I love shows like Coyote Science. Though it’s aimed at kids, I found myself learning a heck of a lot about science and how it ties into the First Nations community.
Returning for a second season on APTN this Sunday at 10 a.m. ET, Coyote Science boasts super-cool animation and a punchy soundtrack, not to mention A-list Indigenous scientists like Percy Paul, a mathematician and physicist who explains the science of a skateboarding technique called an ollie; Jessica Bekker, an electrical engineer helping Indigenous communities develop sustainable energy from solar to wind; Naxaxalhts’i Sonny McHaisle, who has extensive knowledge of the traditional technology of the Sto:lo Nation; and Corey Gray, who works with the Nobel Prize team that measured gravitational waves at the Laser Interferometer Gravitational-Wave Observatory (LIGO).
We spoke to Métis Cree filmmaker Loretta Todd—an internationally acclaimed, award-winning filmmaker—about creating Coyote Science, what viewers can learn and what her plans are for Season 3 amid COVID-19.
Tell me about how Coyote Science came about in the first place.
Loretta Todd: I’ve been a bit of an amateur science nerd for a long time. As an Indigenous person, I’ve always been conscious of the fact that we don’t seem to be in that space of science, except maybe as specimens, or something that is studied. And yet I knew that when I was growing up, I had relatives who were very innovative with technology, could fix anything because that’s what we had to do, who seemed to have deep knowledge of the land, and so on. And so, those things all pertain to science and technology. And also, as I started making films, I would meet new people.
I always like to reference Dr. Leroy Little Bear and his wife, Amethyst First Rider, because they have always been one of my greatest inspirations for much of the work I do as a filmmaker.
Another person who influenced me is someone who’s in the children’s series, John Herrington, who is an astronaut, the first Indigenous astronaut in space. He talks about us as being natural scientists, that Indigenous science, as Indigenous people, we observe, and that from the observations we gain knowledge. We may not have the scientific method, which the west sort of prescribes as a necessity to really be science, but we certainly are engaged in observation and learning from that observation, and even testing, maybe not in the same way as a lab, but we’re doing that now anyway.
Is there a formula for each episode?
LT: There’s a whole parameter of things that influence the shaping of Coyote Science. You sort of have a mission statement or a set of parameters that I wrote out. Drawing from that, but also drawing from my knowledge of Indigenous learning, and just sort of like, ‘OK, this is what we do, this is what we don’t do.’ We’re respectful of adults. We reinforce healthy family relationships. All these things we sort of model that are things that are values within the Native community. Within the Cree culture, we talk about this idea of the good life. It doesn’t mean a materialistic type of life.
It’s a good life in which you’re respectful of family, community, the world around you. So again, I try to embody that. And plus, the other thing is, you’re always trying to underline this idea of encouraging confidence, young people having respect for themselves, liking themselves, seeing that they can do this. And then also, kids like to see other kids reflected back to them. That’s something that’s a constant in educational media. That’s why you see a lot of Indigenous kids. I thought that was really important.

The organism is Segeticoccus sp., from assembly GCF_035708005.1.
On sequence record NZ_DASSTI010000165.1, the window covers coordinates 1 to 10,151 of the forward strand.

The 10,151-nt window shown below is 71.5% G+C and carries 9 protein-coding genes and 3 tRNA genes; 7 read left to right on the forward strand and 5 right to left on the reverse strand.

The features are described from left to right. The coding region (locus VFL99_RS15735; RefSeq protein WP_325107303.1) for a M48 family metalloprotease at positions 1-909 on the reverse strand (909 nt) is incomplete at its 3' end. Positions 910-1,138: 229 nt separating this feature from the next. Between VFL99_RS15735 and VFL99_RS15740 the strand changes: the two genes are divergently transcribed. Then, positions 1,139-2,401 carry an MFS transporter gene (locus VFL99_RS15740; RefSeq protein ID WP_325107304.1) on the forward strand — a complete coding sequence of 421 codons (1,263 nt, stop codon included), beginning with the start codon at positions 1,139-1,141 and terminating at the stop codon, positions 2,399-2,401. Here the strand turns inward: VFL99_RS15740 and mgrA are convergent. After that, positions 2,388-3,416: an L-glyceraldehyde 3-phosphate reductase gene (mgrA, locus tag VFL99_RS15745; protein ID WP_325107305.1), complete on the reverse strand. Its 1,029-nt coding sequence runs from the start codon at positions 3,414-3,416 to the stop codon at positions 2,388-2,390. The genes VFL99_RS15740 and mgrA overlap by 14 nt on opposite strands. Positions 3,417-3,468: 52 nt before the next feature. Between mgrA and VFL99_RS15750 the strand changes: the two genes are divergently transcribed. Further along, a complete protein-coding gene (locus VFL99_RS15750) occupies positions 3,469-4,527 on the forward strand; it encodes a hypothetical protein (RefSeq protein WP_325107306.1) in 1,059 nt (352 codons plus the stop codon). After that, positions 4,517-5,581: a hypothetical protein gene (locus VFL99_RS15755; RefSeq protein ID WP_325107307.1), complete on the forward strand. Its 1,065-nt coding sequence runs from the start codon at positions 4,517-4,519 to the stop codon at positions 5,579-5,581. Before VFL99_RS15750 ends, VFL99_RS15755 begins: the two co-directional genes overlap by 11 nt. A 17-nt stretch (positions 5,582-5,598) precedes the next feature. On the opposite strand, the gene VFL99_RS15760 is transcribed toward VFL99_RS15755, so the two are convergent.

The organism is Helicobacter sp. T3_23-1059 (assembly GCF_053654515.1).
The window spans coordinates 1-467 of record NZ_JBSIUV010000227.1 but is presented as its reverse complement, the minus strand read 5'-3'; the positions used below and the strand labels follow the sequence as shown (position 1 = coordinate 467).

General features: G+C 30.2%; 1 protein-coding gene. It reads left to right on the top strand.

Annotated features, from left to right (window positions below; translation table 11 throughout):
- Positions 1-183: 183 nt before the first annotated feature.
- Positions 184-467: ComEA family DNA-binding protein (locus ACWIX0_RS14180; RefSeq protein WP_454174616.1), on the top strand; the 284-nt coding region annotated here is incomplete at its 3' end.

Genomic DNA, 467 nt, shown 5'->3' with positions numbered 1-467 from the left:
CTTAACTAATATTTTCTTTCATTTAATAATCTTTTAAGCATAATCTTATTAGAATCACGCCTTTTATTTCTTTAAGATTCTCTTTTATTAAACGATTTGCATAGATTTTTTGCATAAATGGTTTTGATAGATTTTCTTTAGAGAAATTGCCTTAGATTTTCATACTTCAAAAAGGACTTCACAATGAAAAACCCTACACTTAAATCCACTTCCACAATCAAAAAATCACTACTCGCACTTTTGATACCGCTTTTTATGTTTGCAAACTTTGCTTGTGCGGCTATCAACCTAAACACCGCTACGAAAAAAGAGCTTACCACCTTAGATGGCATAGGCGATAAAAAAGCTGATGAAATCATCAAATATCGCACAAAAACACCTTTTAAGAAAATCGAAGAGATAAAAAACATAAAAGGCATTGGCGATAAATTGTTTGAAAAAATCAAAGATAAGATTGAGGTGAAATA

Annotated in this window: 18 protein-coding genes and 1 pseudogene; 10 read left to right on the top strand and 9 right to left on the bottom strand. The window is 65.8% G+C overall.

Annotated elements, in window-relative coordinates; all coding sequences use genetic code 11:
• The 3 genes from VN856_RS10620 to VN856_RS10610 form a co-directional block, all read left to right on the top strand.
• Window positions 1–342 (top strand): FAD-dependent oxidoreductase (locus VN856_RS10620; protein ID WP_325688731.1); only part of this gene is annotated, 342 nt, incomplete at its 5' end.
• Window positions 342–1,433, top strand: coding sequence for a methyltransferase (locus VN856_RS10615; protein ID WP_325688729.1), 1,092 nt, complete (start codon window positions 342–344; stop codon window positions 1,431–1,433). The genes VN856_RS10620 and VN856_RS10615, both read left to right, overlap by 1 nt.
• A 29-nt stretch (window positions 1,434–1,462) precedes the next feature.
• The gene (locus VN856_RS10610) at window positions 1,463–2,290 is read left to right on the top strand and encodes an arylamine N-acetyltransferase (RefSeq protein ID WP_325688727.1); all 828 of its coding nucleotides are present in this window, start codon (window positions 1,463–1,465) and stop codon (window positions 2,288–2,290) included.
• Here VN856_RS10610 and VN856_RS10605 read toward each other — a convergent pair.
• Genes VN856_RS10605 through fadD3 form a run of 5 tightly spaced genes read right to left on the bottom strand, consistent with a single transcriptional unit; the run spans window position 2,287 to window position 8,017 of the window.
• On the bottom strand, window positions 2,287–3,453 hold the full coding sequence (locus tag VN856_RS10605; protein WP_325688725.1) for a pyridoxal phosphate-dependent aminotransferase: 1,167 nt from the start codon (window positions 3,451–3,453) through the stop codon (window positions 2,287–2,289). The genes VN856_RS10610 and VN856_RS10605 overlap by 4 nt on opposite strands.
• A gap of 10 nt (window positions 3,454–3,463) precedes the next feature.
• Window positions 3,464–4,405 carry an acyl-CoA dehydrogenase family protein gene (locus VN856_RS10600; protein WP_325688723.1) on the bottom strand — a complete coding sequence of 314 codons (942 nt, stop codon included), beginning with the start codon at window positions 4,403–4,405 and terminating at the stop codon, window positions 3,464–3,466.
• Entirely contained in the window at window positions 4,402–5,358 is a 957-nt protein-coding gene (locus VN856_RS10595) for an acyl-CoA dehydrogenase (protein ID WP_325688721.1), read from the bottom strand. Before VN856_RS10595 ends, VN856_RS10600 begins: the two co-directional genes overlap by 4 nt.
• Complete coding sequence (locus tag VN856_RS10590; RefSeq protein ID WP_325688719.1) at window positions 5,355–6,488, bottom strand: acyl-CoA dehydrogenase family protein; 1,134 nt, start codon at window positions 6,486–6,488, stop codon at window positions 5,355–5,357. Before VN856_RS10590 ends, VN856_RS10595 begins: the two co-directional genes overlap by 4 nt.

Your host, Isa, is fantastic.
LT: One of the other things I try to do in my children’s series, and I’ve done that right from the beginning, just because I think it makes it easier for all of us, is I work with kids that I know. I didn’t do an open casting. I asked family and friends. And of course, many of my family and friends are themselves involved in media in some way. So I was looking for kids that were comfortable in front of the camera. That’s sort of one of the first things is to search that out. Isa is my niece’s husband’s niece. She’s brilliant.
She’s now at first-year university, but she’s a straight-A student her whole life, and science has always been an area of her expertise.
Season 3 of Coyote Science is heading into production. How will you do that with COVID-19 still a concern?
LT: I had to convince the broadcaster APTN and CMF that I could do this comfortably, I could do it safely. One of the things that I’m really, really fortunate to have is the fact that through Season 1 and 2 and also through my previous children’s series, I’ve developed these relationships with Indigenous directors, and cinematographers, and other crew, who have kids at home. So basically, what I can do is have them do the quests with their kids at home, because they’ve got the equipment, they’ve got the skill. Some of them are cinematographers and directors, and some of them have got one kid, some of them have got six kids.
Some live in the city, some live out in the country, so we could kind of adjust to that. Some have green screens even, so we can adjust to that. And then, in cases where maybe the only real critical thing I’m worried about is sound, so our plan is to do some online sound workshops with one of our sound recordists, and get one of their family members, the husband, or the wife, or one of their teenage kids, to train in sound so that we can then make sure that we have good quality sound as well.
Coyote Science airs Sundays at 10 a.m. ET on APTN.
Images courtesy of Coyote Science Inc.